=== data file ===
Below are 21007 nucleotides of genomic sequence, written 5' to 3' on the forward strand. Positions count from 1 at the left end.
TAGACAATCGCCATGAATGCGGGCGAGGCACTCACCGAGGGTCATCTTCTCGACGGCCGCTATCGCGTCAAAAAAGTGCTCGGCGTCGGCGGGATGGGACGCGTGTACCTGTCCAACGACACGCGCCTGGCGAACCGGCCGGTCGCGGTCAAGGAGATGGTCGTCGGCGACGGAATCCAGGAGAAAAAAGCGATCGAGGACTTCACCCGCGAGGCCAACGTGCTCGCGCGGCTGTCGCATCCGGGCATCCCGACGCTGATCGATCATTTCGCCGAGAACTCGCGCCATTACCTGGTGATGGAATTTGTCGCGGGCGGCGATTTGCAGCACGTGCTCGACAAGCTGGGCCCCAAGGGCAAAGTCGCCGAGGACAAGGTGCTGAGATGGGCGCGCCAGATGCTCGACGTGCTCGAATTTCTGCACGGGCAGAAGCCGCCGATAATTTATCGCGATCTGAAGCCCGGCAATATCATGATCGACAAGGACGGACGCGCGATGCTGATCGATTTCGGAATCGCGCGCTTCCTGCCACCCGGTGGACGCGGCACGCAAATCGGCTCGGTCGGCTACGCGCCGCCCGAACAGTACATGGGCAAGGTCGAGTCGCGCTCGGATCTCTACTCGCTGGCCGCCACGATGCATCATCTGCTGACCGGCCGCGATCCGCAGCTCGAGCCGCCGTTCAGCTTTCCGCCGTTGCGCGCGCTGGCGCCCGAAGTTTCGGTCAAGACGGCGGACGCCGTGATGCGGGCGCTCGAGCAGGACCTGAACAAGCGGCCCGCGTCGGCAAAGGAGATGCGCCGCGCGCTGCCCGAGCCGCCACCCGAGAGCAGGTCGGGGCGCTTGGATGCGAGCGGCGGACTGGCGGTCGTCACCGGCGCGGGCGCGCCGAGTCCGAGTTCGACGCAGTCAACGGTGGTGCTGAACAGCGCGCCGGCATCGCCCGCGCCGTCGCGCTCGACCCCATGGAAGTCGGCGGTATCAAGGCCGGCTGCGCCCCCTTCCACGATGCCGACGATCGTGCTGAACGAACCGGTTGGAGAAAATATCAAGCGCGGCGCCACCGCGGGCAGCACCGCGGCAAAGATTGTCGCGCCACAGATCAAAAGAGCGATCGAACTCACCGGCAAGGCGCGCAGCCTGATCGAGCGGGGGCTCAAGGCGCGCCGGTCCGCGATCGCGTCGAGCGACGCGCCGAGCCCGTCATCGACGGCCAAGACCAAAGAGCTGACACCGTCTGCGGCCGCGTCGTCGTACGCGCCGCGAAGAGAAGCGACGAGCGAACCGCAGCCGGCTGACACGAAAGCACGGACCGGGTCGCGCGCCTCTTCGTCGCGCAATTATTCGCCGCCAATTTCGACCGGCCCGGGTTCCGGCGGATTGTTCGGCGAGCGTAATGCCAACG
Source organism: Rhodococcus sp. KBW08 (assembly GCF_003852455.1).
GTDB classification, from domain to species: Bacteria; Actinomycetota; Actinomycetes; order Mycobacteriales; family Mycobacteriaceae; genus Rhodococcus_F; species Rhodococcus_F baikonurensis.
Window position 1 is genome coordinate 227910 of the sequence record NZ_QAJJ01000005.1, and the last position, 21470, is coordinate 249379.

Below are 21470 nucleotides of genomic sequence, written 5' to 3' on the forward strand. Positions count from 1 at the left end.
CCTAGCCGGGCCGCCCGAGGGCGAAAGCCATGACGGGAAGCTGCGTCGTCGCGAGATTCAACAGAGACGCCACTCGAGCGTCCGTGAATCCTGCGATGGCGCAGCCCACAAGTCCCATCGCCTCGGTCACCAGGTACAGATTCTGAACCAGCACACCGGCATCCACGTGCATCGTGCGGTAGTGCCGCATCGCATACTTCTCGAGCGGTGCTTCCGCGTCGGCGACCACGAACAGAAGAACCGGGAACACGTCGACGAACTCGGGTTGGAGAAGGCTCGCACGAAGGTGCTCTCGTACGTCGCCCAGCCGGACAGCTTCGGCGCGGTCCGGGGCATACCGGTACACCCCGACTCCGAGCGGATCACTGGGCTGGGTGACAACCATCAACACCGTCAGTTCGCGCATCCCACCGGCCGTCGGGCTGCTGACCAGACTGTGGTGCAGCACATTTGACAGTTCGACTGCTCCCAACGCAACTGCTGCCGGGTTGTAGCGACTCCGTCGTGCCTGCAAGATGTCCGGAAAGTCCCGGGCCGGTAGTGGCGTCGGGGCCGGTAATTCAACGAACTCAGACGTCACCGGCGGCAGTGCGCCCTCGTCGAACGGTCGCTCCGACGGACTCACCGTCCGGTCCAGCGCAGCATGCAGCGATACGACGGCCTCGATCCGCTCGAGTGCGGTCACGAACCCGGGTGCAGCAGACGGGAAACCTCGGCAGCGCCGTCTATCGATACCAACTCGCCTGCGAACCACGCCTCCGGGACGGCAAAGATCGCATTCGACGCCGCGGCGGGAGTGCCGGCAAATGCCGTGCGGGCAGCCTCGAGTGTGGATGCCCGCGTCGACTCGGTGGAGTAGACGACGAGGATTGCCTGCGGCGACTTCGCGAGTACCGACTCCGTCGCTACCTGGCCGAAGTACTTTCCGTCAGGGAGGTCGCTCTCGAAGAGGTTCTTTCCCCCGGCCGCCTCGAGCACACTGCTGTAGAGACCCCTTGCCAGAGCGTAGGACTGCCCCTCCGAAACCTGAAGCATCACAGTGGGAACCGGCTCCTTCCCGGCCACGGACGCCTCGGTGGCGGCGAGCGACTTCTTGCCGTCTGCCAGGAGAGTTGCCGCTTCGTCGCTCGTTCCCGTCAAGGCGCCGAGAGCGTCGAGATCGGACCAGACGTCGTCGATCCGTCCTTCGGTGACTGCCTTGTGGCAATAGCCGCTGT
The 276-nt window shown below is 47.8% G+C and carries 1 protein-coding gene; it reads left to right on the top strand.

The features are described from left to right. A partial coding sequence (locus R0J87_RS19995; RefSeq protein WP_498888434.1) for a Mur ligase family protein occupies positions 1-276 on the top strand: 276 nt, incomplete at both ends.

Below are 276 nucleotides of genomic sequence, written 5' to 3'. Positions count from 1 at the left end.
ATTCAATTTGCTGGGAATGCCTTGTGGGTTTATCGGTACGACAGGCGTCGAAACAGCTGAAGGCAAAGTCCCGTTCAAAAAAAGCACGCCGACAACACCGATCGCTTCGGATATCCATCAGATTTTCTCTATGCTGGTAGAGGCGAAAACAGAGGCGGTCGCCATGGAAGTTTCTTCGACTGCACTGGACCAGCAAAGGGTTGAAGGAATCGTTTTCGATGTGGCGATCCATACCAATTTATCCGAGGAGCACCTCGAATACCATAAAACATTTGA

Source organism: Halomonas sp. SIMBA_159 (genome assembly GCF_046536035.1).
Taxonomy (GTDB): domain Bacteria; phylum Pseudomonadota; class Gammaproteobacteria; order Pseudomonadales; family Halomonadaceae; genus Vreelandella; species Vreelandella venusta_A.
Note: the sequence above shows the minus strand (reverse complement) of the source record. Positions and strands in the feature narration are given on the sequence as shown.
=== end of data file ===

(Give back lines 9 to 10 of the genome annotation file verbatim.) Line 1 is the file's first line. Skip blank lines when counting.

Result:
The features are described from left to right. A partial coding sequence (locus R0J87_RS19995; RefSeq protein WP_498888434.1) for a Mur ligase family protein occupies positions 1-276 on the top strand: 276 nt, incomplete at both ends.

Below are 276 nucleotides of genomic sequence, written 5' to 3'. Positions count from 1 at the left end.